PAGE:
Following up on the contributions of the Pecks to the development of Cardington, I am intrigued by the efforts of V W. Peck, son of pioneer J. S. Peck, in fulfilling his promise to his bride that he would build her a new home.
His marriage to Bessie Talmage of Mount Gilead took place in April, 1895 and in a newspaper account dated Oct. 5, 1899, their house is pictured.
Located at 501 South Marion Street, the house was described as “the finest of the many beautiful, comfortable homes for which Cardington is known and probably the finest in the county.”
The Peck House has had just four owners in that 119 year span: the Pecks, Milton Poorman family, Ernest and Mary Kanable and current owners and residents, Jack and Jane Edgell, who purchased the property in June of 1981.
There are 11 rooms and two baths in the two story home. All materials used in its construction came from the Peck factory. California Redwood covers the exterior. Its original narrow siding and upper shingles were painted green. The shingles were later replaced with grey siding by the Kanables. The veranda was eventually removed.
Cherry, oak, ash and sycamore were used in various room construction. All of the floors are of inlaid hardwood, and handcarved railing marks the stairway.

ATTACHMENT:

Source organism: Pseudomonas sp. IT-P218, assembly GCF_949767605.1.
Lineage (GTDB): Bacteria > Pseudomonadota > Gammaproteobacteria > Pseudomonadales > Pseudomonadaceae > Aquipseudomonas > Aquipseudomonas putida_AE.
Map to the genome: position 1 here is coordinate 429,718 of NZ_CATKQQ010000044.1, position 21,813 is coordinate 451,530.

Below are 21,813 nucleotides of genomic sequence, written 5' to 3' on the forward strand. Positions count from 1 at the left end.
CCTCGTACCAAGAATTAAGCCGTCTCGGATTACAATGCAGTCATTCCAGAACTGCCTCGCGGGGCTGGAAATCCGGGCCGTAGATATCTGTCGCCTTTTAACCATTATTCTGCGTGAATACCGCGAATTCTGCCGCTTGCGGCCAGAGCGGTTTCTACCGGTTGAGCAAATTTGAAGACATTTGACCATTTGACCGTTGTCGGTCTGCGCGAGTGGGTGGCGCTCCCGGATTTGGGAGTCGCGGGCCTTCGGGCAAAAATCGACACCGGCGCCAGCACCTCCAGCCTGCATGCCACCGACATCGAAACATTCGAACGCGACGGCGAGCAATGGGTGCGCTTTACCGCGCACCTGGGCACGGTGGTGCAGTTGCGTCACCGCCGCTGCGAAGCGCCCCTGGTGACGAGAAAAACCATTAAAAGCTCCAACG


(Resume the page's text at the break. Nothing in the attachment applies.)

The house has a full basement and is still heated with hot water. Recently one of the cast iron radiators failed and the Edgell’s found a company who has them in stock and replaced it.
The newspaper article names all who helped design and build this house from Rufus Silverthorn who designed it and was the head carpenter to Dennis Lacy who laid out its grounds.
Edgell said they razed the old chicken house and he added a workshop to the two-story carriage house. He also constructed a small outdoor patio to the shop where he works daily.
The Edgells hosted an open house at one time and for 13 years they have welcomed the Cardington-Lincoln fourth grade students to tour the house.
Mills Poorman remembers when his parents, the late Milton and Margaret Poorman, owned the house, his mother and Mrs. Ellis Powers conducted a school for pre school children for two years.
Edgell is an avid collector of Cardington historical memorabilia, and a visit to the basement of this historic house is likened to a tour of old Cardington.
For more information on this house, check the October 5, 1899 edition of the Morrow County Independent.
January 1926- There were over 1000 people attending the Farmers Institute at the Cardington School. Awards were made for the posters advertising the event and the poster made by Adah Click, the only high school entry, received the unanimous approval of the judges as the best poster. Among the entries made by grade children, the poster made by Jacob Click received first prize; GaNelle Maxwell’s was second and Mildred Smiley’s was third.
January 1956- Dean Graham was named chairman of St Paul’s Lutheran Church 30 years ago.
January 1986- Richard T. Myers was named president of the Mount Gilead Board of Education.